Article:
Rotheman claims that:

    “Firearms suicides are also down:

    ‘Overall, national trends have shown a decline for firearm homicides and suicides. Firearm suicide showed a slow increase through the 1980’s, with a decline throughout the next two

    It’s true that firearm homicide rates are down, but that’s because homicide rates in general are down, the percentage of homicides committed with guns has remained constant at around 70%. http://www.bjs.gov/content/pub/pdf/fv9311.pdf

    Here’s what the paper actually says about firearm suicide rates:

    “Firearm suicides rates have remained relatively stable.”

    Actually the monograph, and I highly recommend you go read it for yourself, concludes amongst other things:

    1) The rate of firearm homicides in the US is disproportionately high compared to other countries
    2) The firearm homicide rates dropped for 7 years (not two decades) and are now rising again.
    3) There is a direct relationship between the high rate of gun ownership in the US and the gun violence
    4) The states with the highest rate of gun ownership, and the least amout of gun regulation, have the highest levels of gun violence with Louisiana topping the list
    5) There is little if any reliable data on gun self defense but the brunt of the data indicate that the danger of having a gun is greater than any self defense benefits might be.

    Here’s the link to monograph again:

  30. Submitted by Steve Rose on 06/10/2014 - 01:49 pm.

    Thought we wouldn’t check?

    Your words: “Here’s what the paper actually says about firearm suicide rates: “Firearm suicides rates have remained relatively stable.””

    Page 10 from the linked monograph, “Overall, national trends have shown a decline in homicides and suicides. Firearm suicide show a slow increase through the 1980’s, with a decline throughout the next two decades.

    • Submitted by Paul Udstrand on 06/10/2014 - 08:57 pm.

      You call that checking?

      I could say I expected you would read the whole document (its only 55 or so pages long) rather than scan for useful quotes, but alas, I had no such expectation. If you continue reading and look at the in depth analysis you find that this drop in the actual numbers is an insignificant observation. The majority of fatal suicides are still accomplished with guns, and the suicide rate and profile is statistically stable.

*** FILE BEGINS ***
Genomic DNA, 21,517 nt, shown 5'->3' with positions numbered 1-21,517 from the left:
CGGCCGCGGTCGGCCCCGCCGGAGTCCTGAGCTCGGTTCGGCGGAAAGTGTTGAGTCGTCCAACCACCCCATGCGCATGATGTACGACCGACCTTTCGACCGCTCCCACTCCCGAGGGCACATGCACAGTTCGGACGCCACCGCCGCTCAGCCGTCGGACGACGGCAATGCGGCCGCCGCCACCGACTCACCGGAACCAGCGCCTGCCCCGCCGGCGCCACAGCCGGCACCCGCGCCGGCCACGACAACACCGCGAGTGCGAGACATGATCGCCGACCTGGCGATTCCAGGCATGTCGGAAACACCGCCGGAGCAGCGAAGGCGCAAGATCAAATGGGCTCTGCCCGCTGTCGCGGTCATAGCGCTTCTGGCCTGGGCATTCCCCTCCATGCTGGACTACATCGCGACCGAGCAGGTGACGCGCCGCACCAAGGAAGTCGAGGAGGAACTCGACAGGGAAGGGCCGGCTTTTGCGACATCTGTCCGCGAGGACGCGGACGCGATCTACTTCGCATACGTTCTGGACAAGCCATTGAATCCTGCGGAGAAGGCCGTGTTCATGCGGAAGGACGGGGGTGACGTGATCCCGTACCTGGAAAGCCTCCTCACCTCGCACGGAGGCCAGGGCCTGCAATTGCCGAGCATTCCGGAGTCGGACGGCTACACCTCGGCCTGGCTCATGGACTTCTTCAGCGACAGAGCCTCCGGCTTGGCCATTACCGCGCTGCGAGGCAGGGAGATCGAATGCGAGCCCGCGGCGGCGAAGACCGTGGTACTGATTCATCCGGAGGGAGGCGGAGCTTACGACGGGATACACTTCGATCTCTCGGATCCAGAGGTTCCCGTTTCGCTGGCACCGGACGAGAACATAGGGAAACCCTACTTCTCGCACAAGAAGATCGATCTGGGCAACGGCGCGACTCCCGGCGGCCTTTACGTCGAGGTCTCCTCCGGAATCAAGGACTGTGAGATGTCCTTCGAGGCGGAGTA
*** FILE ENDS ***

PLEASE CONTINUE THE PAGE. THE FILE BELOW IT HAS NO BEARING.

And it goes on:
“Firearms as a Risk Factor for Suicide

      • Firearm availability is a risk fact
      or for suicide. The relative risk to commit suicide is 5 times
      greater among people living in homes where guns
      are present compared to people living in
      homes without a gun.128,129 For households with members under 24 years of age, it is 10
      times greater.
      • The relative risk for suicide among adolescents
      is considerably higher among those who live
      in homes where guns are present compared to
      adolescents who do not live with guns in their
      • The rate of firearm suicide among a cohort of
      adults who purchased a handgun was 57 times
      higher in the first week after the
      purchase than the firearm suicid
      e rate in the United States in
      general.” pp 37

      Anyways, I really don’t see what kind of point you people can think you’re making. Even if people choose to kill themselves with something other than a gun, that doesn’t tell us that guns are safe. You seem to think you’re making some kind of point simply by finding some number associated with gun violence that’s gone down instead of up. You do understand that rates like this can fluctuate?

      • Submitted by Steve Rose on 06/11/2014 - 08:06 am.

        Did you read more than me?

        I’ve already read those bullets you cut and pasted.

        You claimed the monograph concluded “Firearm suicides rates have remained relatively stable.” A quote offered without context or time period. What page is that on?